Among the Government’s latest no-deal technical notices published on 24 September is a short one on Producing food products protected by a ‘geographical indication’ if there’s no Brexit deal. It claims to set out the future in a no-deal scenario for those foods now protected by a geographical indication (GI), those now aspiring for protection and what may come to pass in the long term.
In the UK, food products bearing a 'protected food name' are on average sold at a significant premium to the price of otherwise comparable food. Protecting the authenticity and value of traditional foods is crucial if we are to sell the UK as a source of delicious and high-quality food, rooted in good food stories, traditional skills and history. Yet descriptions that protect both value and values are at risk from changes to our food rules consequent on the EU Withdrawal (Repeal) Bill and new international trade deals.
Early last year the Food Safety Authority of Ireland (FSAI) embarked on a consultation with a view to producing guidance that would help protect the integrity of certain marketing terms used in relation to food – notably ‘artisan’, ‘farmhouse’, ‘traditional’ and ‘natural’.
Attempts to define in any legal sense the meaning of words can be fraught with difficulty, but given there is so much evidence of the abuse of words like ‘artisan’ may be it’s worth a try.
The milestone for many food producers this month is not Christmas, but 13 December – food labelling day when the food information to consumers (FIC) Regulation (EU) 1169/2011 comes into effect. It’s worth remembering what it’s all about: protecting health and providing information, that’s the stated aim of the FIC, as it appears now to be more affectionately known.
The long awaited new labelling regime seems to be the source of widespread confusion and consternation among food producers and retailers, not to mention restaurants coping with allergen labelling, or at least it is if you believe the trade press. The presence of allergens in food has dominated media coverage, an important change but let’s not overlook the rest.
New rules governing the use of the description ‘mountain product’ as an optional quality term for food products coming from mountain areas came into force last month. This is the first optional quality term to be introduced under Regulation (EU) 1151/2012 which aims to highlight products with an added value, but which are not covered under other EU quality labels. The hope is that it will give a boost to farmers in mountain areas.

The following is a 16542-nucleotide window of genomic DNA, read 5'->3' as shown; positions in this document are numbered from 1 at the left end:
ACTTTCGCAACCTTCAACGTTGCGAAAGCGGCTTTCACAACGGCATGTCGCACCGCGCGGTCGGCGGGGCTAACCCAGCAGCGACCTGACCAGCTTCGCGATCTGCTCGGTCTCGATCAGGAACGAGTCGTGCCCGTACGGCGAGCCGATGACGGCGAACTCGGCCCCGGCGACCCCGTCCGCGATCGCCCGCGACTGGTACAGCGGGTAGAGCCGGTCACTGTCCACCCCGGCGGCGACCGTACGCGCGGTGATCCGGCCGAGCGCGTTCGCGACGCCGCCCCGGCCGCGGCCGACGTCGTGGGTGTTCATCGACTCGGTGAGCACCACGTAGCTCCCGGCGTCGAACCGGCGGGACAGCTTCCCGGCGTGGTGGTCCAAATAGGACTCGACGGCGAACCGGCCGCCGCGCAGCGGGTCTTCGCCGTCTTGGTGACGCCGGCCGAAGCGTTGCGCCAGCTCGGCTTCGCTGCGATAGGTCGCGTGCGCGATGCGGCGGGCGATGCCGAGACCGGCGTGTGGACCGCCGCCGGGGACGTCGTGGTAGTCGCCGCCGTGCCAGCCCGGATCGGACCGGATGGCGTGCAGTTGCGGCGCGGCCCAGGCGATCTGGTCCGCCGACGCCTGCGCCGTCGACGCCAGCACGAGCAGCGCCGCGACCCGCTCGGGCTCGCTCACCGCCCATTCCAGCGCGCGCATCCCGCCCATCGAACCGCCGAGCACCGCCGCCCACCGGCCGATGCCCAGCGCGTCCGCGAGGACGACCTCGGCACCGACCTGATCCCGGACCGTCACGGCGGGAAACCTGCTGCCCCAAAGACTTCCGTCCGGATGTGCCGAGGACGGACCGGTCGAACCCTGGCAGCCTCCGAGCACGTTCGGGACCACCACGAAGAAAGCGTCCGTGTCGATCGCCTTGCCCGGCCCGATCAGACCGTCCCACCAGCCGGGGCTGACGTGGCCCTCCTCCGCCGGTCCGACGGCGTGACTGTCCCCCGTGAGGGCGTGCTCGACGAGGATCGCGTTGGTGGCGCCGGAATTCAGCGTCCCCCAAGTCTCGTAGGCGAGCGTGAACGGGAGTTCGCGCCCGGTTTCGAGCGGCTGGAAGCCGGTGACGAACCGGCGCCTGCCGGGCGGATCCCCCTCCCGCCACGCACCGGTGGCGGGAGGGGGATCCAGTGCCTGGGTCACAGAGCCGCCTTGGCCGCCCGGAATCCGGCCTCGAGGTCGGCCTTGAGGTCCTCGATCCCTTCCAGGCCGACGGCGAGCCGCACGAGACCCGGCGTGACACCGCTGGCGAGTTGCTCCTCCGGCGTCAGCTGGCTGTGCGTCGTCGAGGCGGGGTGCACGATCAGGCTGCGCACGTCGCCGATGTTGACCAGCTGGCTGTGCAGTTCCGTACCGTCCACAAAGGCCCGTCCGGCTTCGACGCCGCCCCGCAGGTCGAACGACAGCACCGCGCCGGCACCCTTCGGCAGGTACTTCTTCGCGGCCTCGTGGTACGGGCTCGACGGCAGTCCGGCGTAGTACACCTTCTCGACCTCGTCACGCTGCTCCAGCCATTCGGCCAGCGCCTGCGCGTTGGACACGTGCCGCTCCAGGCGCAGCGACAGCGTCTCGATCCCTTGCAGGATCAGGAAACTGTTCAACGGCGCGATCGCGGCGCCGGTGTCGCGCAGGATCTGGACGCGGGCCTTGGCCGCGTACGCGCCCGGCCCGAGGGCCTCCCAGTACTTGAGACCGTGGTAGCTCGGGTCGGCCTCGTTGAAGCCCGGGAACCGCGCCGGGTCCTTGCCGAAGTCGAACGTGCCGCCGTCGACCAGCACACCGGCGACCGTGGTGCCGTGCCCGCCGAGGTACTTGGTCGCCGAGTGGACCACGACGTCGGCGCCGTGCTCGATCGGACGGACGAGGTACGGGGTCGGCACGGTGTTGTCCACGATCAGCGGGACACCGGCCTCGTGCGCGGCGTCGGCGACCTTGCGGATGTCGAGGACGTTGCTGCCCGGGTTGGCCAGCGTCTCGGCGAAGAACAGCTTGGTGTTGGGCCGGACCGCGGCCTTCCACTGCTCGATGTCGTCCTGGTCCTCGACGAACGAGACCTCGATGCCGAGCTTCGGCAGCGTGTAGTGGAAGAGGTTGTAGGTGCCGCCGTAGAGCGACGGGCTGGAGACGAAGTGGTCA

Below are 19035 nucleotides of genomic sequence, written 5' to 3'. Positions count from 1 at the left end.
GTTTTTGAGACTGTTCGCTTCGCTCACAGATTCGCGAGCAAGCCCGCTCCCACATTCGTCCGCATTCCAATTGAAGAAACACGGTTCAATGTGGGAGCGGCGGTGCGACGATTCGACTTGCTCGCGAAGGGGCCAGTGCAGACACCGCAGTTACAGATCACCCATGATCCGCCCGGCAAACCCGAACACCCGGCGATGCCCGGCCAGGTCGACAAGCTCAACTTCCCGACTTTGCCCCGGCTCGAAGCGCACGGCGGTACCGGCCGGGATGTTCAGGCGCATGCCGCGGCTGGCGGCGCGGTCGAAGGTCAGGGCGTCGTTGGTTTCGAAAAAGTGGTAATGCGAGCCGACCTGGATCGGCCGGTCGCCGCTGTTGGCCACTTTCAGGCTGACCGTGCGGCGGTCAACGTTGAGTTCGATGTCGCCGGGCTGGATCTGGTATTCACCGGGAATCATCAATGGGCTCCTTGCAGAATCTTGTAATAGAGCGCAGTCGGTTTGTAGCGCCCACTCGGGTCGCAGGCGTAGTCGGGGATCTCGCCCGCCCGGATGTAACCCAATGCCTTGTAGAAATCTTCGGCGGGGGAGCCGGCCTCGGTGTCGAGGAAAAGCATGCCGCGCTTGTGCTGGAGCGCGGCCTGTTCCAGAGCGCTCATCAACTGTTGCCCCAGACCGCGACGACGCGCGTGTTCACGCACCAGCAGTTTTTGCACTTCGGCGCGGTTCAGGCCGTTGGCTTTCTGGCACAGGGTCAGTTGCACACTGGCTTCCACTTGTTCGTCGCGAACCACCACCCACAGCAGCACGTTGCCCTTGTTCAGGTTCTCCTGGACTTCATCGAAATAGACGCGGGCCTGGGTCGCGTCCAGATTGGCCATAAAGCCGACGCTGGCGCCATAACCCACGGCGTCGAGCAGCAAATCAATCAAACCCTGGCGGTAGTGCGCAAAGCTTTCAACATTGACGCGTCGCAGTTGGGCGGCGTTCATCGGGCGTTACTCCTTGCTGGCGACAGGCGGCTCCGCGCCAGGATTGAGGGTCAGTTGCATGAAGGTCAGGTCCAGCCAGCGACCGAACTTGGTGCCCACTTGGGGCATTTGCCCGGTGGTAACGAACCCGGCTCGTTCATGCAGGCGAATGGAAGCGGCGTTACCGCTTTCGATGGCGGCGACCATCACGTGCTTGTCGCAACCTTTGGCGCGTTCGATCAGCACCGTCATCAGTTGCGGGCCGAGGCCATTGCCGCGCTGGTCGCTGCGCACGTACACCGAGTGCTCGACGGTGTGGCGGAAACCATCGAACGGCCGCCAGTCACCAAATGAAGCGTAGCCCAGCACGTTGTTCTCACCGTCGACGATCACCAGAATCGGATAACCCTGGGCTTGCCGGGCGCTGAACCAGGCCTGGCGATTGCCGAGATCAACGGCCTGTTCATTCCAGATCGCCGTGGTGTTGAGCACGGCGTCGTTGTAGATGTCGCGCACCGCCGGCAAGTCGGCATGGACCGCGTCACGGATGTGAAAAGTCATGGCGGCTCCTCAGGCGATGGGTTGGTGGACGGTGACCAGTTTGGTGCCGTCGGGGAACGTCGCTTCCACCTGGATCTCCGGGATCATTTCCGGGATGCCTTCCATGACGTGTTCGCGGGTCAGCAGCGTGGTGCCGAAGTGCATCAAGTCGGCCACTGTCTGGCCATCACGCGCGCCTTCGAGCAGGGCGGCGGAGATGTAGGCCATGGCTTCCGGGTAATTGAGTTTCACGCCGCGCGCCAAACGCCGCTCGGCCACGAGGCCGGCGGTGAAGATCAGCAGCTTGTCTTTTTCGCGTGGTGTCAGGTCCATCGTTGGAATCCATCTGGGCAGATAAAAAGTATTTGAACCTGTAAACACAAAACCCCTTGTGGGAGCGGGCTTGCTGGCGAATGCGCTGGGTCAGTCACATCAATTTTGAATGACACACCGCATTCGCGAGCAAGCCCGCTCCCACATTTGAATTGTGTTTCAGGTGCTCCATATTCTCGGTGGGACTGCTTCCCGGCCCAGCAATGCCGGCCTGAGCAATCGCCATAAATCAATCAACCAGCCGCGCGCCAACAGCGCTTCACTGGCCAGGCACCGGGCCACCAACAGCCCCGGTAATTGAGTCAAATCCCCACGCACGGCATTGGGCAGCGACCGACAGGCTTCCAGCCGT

The publication of the domestic regulations and guidance on the implementation of the food information to consumers Regulation (EU) 1169/2011 (the FIC Regulation) was expected much earlier this year. The general labelling requirements under the FIC Regulation will take effect on 13 December this year and food businesses are understandably anxious in the absence of certainty and clarity surrounding key aspects of the implementation of these provisions. Earlier this month, no doubt in recognition of the level of anxiety shown, Defra circulated a draft version of the guidance. The draft has not, however, been published or made available on the Defra web site and it adds some 16 pages to the guidance published in November 2012.
Sourdough is a spontaneous fermentation of flour and water in which naturally-occurring yeasts and beneficial lactic acid bacteria work in symbiosis to aerate and flavour bread, make nutrients more bio-available and improve digestibility. After a gap of at least two centuries, sourdough bread is making a comeback in Britain. But bread is notorious for not always being quite what it seems. In an echo of 19th century adulteration, some outlets are now putting the sourdough label on loaves that are far from the real thing.
Andrew Whitley, co-founder of the Real Bread Campaign, author of Bread Matters and DO Sourdough – Slow Bread for Busy Lives, argues that ‘Real Sourdough’ needs legal definition via an Honest Crust Act to protect the public from ‘pseudough’.
Does your website contain hypertext links to content available elsewhere on the web?
It has, until now, been a grey area whether including a link on a website to copyright protected content on a third party website was a breach of that copyright. This small but crucial aspect of intellectual property law has recently been the subject of judicial clarification.